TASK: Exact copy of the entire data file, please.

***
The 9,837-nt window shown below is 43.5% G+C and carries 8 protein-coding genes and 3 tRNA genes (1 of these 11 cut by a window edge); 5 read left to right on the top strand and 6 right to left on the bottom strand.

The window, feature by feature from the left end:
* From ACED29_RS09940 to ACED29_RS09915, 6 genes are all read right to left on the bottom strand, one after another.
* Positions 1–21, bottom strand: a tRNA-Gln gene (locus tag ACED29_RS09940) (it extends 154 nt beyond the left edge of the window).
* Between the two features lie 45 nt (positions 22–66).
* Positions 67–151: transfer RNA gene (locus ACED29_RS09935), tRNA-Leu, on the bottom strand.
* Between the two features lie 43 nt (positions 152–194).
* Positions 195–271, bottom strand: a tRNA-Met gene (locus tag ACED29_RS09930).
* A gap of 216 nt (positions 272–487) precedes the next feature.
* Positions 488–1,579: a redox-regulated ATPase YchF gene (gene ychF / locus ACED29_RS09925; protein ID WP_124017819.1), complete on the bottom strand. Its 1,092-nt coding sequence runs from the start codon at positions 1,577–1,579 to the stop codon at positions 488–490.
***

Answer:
The 9,837-nt window shown below is 43.5% G+C and carries 8 protein-coding genes and 3 tRNA genes (1 of these 11 cut by a window edge); 5 read left to right on the top strand and 6 right to left on the bottom strand.

The window, feature by feature from the left end:
* From ACED29_RS09940 to ACED29_RS09915, 6 genes are all read right to left on the bottom strand, one after another.
* Positions 1–21, bottom strand: a tRNA-Gln gene (locus tag ACED29_RS09940) (it extends 154 nt beyond the left edge of the window).
* Between the two features lie 45 nt (positions 22–66).
* Positions 67–151: transfer RNA gene (locus ACED29_RS09935), tRNA-Leu, on the bottom strand.
* Between the two features lie 43 nt (positions 152–194).
* Positions 195–271, bottom strand: a tRNA-Met gene (locus tag ACED29_RS09930).
* A gap of 216 nt (positions 272–487) precedes the next feature.
* Positions 488–1,579: a redox-regulated ATPase YchF gene (gene ychF / locus ACED29_RS09925; protein ID WP_124017819.1), complete on the bottom strand. Its 1,092-nt coding sequence runs from the start codon at positions 1,577–1,579 to the stop codon at positions 488–490.